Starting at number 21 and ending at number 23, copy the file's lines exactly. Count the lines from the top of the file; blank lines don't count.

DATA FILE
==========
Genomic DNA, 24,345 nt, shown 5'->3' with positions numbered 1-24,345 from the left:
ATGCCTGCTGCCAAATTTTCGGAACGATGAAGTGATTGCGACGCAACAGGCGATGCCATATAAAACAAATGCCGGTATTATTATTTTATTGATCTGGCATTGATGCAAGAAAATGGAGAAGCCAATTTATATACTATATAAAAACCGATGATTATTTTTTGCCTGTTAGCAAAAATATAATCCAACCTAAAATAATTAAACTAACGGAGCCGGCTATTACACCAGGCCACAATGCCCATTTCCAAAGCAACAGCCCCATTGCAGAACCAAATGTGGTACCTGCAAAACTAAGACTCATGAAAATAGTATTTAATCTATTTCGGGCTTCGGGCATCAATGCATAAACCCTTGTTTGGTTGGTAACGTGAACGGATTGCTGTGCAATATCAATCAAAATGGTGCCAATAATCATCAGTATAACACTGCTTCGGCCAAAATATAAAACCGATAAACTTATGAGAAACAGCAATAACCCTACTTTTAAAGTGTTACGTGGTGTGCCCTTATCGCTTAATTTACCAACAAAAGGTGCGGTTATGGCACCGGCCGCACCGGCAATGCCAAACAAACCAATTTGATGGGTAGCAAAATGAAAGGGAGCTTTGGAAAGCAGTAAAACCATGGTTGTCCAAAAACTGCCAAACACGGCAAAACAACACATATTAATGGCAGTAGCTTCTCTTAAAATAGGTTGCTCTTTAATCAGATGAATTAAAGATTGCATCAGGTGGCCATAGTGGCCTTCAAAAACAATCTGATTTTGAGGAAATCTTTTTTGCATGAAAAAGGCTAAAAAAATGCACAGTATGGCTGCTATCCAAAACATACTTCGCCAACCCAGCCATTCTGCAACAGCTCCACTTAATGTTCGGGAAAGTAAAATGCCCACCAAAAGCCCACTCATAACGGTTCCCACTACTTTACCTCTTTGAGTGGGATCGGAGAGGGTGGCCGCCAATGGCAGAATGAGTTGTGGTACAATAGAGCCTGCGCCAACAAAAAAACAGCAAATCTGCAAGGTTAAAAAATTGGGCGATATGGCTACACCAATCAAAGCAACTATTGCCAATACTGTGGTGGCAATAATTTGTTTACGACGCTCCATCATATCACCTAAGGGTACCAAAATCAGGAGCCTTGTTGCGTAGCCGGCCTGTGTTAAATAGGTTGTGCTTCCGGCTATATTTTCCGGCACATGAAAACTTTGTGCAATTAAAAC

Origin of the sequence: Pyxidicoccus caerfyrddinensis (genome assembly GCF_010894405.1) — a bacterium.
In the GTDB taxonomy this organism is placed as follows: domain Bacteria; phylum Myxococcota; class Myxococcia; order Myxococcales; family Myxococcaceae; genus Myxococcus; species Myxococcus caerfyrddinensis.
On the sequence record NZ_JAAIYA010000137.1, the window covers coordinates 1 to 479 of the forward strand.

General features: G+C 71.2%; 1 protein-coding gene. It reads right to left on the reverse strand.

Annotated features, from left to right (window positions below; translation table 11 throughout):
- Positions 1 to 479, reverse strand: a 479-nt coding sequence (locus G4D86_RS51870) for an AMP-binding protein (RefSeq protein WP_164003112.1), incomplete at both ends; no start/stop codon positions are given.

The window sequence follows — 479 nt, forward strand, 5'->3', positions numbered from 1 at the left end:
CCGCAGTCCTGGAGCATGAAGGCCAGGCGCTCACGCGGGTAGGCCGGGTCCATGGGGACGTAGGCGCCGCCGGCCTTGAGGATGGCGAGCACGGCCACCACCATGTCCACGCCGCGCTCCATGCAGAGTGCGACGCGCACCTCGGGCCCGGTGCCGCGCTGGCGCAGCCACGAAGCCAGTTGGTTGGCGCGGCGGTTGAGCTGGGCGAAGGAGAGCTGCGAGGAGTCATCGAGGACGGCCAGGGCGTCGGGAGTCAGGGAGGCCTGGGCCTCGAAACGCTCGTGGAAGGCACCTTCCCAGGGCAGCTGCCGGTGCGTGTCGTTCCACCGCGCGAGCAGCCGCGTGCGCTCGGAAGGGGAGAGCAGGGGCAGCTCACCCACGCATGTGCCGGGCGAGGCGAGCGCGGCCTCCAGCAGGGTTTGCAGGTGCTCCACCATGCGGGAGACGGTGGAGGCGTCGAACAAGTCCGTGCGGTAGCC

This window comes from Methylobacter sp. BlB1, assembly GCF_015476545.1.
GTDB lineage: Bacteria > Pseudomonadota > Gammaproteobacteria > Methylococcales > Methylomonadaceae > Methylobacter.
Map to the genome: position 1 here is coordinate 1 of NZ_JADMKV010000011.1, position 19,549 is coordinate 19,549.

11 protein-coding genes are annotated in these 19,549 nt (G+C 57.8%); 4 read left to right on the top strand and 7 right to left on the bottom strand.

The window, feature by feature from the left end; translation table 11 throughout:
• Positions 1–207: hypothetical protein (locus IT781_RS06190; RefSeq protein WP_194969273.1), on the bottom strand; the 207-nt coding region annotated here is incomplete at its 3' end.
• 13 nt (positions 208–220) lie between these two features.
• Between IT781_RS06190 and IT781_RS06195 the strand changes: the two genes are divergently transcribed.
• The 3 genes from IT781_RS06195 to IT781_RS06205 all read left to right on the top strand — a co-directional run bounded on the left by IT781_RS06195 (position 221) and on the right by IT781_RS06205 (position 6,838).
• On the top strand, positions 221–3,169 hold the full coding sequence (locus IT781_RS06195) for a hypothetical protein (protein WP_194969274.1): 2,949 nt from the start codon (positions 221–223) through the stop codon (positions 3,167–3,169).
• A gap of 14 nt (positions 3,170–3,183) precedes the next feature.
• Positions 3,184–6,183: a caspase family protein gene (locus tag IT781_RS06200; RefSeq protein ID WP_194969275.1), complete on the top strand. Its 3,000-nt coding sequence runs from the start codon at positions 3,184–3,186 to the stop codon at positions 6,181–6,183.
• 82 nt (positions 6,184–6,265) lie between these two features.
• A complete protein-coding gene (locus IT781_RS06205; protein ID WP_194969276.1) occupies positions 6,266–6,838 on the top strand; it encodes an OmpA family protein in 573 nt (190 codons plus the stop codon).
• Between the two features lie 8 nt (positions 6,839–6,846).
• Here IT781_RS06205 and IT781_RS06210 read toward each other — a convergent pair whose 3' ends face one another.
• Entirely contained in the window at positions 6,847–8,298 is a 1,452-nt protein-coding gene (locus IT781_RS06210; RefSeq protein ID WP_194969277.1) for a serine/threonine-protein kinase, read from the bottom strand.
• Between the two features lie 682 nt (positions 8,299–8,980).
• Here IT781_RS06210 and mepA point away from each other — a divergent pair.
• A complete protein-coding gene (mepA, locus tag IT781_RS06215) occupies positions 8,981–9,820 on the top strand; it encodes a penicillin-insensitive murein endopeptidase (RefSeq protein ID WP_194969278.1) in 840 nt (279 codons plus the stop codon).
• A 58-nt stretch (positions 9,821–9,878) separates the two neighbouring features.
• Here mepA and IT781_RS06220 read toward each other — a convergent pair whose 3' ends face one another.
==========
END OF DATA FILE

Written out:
• A gap of 14 nt (positions 3,170–3,183) precedes the next feature.
• Positions 3,184–6,183: a caspase family protein gene (locus tag IT781_RS06200; RefSeq protein ID WP_194969275.1), complete on the top strand. Its 3,000-nt coding sequence runs from the start codon at positions 3,184–3,186 to the stop codon at positions 6,181–6,183.
• 82 nt (positions 6,184–6,265) lie between these two features.